Shine On, you Crazy Palm Trees

Shine On, You Crazy Palm Trees


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Taken in the Cocora Valley, Colombia, on April 22nd, 2017

I spent the last two weeks of April traveling in the country of Colombia. One of the places I visited was the spectacular Cocora Valley, where wax palm trees tower 45-60 meters (that’s almost 200 feet!) above the surrounding landscape. I was fortunate to spend more than a week in the area, and every day I enjoyed large thunder and lightning storms that blanketed the lush valleys with dramatic light. It was a fantastic place for photography and I have lots of photos to share with you all in the future.

Tech Notes
Nikon D810
Nikkor 70-200mm f/4 lens @200mm
1/320 seconds


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Cordillera Huayhuash, Peru, September 1st, 2014

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Taken at Matacancha, Cordillera Huayhuash, Peru,  September 1st, 2014

Breathe deeply and take small steps. That’s the best advice I could give anyone who wants to undertake serious trekking at altitude. But it turns out to work for pretty much any challenge you’re facing. This shot is from the gobsmacking Cordillera Huayhuash

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Cerro Castillo National Reserve, Patagonia, Chile on February 15th, 2016

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Taken at Cerro Castillo National Reserve, Patagonia, Chile on February 15th, 2016

Early on in my photography career I was all about labels. “I’m a wide-angle, color, magic-hour photographer,” I’d say. And if conditions didn’t fit into my neat little labels, well then I didn’t take a picture. But as I’ve grown as a photographer I’ve realized that these kinds of expectations cause the death of creativity. And now when I shoot, I let the scene tell me what there is to photograph, instead of the other way around. As a result, I’m “luckier” in the field, and enjoy photography more. Here’s a scene a younger me would’ve passed up, lamenting the lack of magic hour color. But current me saw the lack of color as a feature of the landscape, realizing that the dead color palette, rushing white water of the stream, and dramatic clouds in the sky would lend themselves beautifully to black and white.

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Sick Light

Sick Light

The Story Behind This Photograph:

Taken at Campamento Elefante, Cordillera Huayhuash, Peru on September 6th, 2014

I didn’t want to take this picture. I really didn’t. I had caught a cold and that, combined with hiking 10 miles a day at 15,000 feet in the Peruvian Andes, was taking its toll on my system. As we rolled into our camp on day 6 of this 10 day trek all I could think about was how much I wanted a piping hot cup of tea and then to curl up and go to sleep. But halfway through the tea I peered out of my tent flap and saw a slit in the clouds letting some sun peek through. SUNUVA!!! Sleep or shoot, sleep or shoot? Thankfully the photographer in me was stronger than the sloth and I wearily managed to plop my camera down by this stream just as a laser of sunlight struck the base of Cuyoc, a 18,000-ft mountain in the Cordillera Huayhuash.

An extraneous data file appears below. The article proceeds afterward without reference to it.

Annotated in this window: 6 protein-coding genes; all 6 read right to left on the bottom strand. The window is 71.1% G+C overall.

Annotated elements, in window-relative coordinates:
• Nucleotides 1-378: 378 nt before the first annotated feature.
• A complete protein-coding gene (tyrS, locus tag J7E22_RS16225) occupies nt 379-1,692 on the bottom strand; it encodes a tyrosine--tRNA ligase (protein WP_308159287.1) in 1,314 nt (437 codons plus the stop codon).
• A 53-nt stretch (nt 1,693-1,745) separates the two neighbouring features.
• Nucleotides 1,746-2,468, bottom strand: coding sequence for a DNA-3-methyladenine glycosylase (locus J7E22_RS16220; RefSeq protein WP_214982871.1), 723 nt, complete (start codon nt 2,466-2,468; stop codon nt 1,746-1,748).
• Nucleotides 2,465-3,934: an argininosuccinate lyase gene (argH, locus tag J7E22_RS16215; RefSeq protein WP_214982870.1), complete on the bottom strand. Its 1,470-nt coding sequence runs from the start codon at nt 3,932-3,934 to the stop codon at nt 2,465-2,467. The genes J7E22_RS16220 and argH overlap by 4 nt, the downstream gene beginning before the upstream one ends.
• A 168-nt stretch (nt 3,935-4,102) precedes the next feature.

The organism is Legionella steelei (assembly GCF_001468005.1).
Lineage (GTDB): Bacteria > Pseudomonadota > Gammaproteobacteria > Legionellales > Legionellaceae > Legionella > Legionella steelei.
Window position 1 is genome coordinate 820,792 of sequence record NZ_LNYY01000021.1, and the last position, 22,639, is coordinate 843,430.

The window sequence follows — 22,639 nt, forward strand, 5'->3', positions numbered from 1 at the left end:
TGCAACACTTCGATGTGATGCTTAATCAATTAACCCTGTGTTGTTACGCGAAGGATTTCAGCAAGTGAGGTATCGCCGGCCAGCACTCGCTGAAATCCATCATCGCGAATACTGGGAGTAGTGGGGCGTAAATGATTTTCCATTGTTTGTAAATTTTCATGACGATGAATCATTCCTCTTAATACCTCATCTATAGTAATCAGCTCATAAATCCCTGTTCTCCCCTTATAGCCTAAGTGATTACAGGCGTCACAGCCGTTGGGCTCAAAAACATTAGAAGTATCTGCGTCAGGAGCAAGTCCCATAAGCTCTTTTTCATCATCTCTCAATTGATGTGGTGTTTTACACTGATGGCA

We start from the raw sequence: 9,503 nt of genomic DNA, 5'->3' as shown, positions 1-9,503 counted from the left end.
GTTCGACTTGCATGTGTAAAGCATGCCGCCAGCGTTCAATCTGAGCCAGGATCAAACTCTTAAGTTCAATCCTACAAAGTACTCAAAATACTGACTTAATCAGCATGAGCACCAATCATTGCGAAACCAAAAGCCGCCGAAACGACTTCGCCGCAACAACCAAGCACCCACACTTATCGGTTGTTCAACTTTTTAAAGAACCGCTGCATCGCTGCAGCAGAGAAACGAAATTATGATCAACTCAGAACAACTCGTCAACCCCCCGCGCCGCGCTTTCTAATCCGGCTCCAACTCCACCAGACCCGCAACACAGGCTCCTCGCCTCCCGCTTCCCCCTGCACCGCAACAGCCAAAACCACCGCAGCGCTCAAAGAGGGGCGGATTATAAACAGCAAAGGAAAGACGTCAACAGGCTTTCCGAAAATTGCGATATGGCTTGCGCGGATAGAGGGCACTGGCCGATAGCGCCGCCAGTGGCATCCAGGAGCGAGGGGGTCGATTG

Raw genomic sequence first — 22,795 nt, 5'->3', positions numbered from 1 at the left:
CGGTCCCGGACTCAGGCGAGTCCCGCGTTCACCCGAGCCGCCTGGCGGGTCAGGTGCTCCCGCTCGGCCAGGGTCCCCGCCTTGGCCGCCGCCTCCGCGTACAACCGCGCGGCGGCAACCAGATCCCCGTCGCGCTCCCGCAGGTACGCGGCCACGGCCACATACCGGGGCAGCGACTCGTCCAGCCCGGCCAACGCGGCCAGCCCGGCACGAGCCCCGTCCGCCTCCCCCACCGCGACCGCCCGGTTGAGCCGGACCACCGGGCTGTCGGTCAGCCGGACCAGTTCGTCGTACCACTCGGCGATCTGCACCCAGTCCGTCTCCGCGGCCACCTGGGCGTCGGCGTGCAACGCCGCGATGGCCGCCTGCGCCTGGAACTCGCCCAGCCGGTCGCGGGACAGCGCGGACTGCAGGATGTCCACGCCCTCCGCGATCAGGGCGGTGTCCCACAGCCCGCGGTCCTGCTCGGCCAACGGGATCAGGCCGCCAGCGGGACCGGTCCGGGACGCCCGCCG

Special note for climbers: you’re looking at about a 3,500 foot face composed almost entirely of columnar basalt.

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The Light and The Land


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Taken at Laguna Carhuacocha in the Cordillera Huayhuash, Peru, on September 3rd, 2014

As far as days go, I’d be hard pressed to remember a finer one than the 3rd day of my 10-day Cordillera Huayhuash circuit. It was a day ripe with juicy scenery, from wide open grassy fields, to high valleys full of horses, to rocky passes devoid of any life except lichens. And of course, mountains. Throughout the 10-mile walk that day the spectacular high peaks of the Huayhuash range dominated the view. In the morning it was Jirishanca that commanded all attention, but as we moved slowly to the south, the other great peaks of the range came into view: Yerupaja, Yerupaja Chico, Siula Grande.

My small group (myself, my friend Brett, and our guide Wilder) ate lunch on a rocky promontory overlooking the icy peaks, as well as lagunas Carhuacocha, Siula, and Quesillacocha. We saw a massive avalanche thunder down the flanks of Siula, and heard the rumble miles away. We punished our legs with a steady ascent to a 4,800 meter pass, and set them quivering with a blistering descent to our camp at 4,000 meters. We pulled the cool, clean, thin mountain air into our lungs and felt our blood pump hard in our veins.

And at the end of it all we came into camp on the shores of Carhuacocha, surely one of the most beautiful lakes in the world. Even though it was almost completely overcast when we arrived in camp, the clouds couldn’t disguise the grandeur of the place, with five massive, glaciated peaks reflecting in the lake’s surface. Despite my tired legs and aching feet I stood on the shore of the lake for hours, drinking in the scenery as if I was a bottomless well.